An account of the European settlements in America. In six parts. I. A short history of the discovery of that part of the world. II. The manner and customs of the original Inhabitants. III. Of the Spanish settlements. IV. Of the Portuguese. V. Of the French, Dutch, and Danish. VI. Of the English. Each part contains an accurate description of the settlements in it, their extent, climate, productions, trade, genius and disposition of their inhabitants: the interests of the several powers of Europe with respect to those settlements; and their political and commercial views with regard to each other… The Fifth edition, with improvements.

[Burke, William and Edmund]

  • Publication details - London: Printed for J. Dodsley
  • Date - 1770


Stock Number: 2704 Category: Tag:

2 vols., 8vo, pp. [viii], x, 324; xii, 308 + folding map frontispiece in each vol. Contemporary sprinkled calf. A small group of wormholes in lower blank margin of vol. 1, sometimes stretching to connect into a short trail. Rebacked, dark red morocco labels, edges rubbed and corners worn. Engraved monogram booklabel (RS) to front pastedown of vol. 1.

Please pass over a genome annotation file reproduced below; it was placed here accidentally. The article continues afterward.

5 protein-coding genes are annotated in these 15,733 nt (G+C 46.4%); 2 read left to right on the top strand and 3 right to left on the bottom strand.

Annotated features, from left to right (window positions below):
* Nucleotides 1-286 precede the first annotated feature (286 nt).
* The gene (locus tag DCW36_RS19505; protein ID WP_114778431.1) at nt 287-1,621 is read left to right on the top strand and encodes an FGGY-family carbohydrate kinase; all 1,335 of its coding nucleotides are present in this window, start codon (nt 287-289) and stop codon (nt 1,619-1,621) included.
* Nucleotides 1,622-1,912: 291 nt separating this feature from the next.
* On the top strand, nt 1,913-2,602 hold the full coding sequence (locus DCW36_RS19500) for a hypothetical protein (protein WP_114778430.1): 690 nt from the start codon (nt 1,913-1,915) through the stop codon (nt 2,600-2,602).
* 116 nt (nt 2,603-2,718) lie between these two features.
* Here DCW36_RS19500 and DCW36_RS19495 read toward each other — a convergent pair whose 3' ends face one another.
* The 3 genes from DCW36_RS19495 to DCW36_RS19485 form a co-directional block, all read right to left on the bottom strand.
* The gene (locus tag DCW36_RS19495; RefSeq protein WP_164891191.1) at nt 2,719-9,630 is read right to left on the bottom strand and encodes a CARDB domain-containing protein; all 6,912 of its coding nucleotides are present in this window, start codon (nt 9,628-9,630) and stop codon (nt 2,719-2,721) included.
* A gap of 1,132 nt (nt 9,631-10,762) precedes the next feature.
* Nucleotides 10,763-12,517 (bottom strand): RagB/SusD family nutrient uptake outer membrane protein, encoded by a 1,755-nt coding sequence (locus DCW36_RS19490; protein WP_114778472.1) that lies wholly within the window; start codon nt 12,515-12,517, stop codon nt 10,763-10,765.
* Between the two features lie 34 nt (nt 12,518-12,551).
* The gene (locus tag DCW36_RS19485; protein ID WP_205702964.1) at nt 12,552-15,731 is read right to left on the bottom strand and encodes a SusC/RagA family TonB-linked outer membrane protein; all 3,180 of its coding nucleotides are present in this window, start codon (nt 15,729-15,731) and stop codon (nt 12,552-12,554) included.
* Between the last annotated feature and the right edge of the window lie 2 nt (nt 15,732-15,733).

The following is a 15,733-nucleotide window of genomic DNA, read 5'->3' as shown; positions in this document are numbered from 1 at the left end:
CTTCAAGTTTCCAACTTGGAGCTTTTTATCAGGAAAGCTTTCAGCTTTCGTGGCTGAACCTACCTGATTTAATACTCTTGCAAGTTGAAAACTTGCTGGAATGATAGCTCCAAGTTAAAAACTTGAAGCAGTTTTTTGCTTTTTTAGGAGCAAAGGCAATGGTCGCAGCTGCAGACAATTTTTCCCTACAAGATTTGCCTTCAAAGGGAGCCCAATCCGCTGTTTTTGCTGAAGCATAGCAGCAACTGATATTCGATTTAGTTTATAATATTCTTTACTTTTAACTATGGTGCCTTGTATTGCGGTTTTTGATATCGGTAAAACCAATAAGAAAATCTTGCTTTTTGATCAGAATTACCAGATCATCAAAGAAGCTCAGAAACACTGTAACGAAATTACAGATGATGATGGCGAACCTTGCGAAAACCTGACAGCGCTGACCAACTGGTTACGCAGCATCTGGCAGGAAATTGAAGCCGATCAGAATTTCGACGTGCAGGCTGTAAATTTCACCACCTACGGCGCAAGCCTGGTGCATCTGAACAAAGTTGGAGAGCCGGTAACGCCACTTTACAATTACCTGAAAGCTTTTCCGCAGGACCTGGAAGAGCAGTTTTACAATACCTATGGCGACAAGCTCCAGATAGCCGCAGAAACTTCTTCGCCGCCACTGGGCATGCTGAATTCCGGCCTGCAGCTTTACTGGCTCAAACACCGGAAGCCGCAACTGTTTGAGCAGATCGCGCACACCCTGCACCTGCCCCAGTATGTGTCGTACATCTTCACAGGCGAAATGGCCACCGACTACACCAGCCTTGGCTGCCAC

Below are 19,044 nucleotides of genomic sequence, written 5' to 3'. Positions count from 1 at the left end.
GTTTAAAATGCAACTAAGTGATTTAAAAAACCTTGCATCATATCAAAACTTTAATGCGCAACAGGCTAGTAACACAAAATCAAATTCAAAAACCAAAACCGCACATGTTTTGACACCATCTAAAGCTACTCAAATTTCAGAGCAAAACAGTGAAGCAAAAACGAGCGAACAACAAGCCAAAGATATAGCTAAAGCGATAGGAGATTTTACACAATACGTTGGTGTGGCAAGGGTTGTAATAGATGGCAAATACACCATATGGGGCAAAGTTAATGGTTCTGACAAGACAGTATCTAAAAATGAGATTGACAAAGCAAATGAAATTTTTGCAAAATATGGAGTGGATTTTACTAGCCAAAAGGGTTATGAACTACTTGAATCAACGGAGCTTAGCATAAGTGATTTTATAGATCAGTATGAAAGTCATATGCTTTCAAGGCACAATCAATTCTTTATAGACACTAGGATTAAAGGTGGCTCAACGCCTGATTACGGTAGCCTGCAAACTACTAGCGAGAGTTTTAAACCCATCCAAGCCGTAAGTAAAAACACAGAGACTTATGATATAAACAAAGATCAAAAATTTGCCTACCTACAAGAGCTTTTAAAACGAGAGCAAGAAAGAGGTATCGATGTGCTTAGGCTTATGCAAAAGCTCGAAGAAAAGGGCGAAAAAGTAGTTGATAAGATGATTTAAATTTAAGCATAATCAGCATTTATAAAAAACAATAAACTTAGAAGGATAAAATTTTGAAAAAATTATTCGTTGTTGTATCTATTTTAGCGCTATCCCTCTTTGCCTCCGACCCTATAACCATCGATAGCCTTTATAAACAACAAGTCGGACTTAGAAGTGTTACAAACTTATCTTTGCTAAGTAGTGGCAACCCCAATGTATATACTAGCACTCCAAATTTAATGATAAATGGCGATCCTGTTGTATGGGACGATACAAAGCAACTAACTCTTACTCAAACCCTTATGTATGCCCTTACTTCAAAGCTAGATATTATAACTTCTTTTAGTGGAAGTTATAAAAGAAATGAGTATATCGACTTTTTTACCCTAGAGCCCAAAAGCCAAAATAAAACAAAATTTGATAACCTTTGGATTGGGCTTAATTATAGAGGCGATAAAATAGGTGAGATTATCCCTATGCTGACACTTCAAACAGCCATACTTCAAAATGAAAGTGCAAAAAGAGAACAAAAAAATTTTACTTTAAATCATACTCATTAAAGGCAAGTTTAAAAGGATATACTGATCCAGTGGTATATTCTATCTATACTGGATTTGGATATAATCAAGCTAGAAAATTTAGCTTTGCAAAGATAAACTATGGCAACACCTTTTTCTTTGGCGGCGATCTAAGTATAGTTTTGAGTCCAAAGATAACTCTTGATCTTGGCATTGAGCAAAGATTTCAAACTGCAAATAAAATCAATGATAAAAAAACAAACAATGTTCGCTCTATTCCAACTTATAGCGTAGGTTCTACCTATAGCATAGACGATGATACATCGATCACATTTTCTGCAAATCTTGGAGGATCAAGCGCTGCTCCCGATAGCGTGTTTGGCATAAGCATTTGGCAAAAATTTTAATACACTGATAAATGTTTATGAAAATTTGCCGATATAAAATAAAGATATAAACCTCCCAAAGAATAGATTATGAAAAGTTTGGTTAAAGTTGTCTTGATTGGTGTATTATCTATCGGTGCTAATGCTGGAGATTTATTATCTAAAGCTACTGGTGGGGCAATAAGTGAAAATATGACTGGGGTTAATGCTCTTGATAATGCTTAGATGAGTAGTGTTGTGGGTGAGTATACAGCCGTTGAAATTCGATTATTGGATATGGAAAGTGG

Anonymously published first in 1757 and several times reprinted, this account of the European settlements in America was compiled primarily by the writer and administrator William Burke (c.1729-1798), though with some assistance. Burke had been close friends with the philosopher Edmund Burke (and his brother Richard) since Edmund had lodged at his father's house when studying in London, and they called each other cousin, but there seems to have been no traceable blood relation. The two often collaborated: 'Stylometric analysis suggests that Edmund Burke contributed a history of puritanism in old and new England to the Account, but the rest was probably by William Burke. Works by any one of the Burkes usually included contributions from one or both of the others' (ODNB, WB). 'At a time when Britain and France were on the verge of their first great war for empire this caught a tide of interest not only in the commercial consequence of the West Indian and American colonies, but also in the history of their settlement and the manners of their native peoples. As a compilation of contemporary knowledge mixed with some telling appeals to British self-interest it was well received and continued to be read by subsequent generations' (ODNB, EB).


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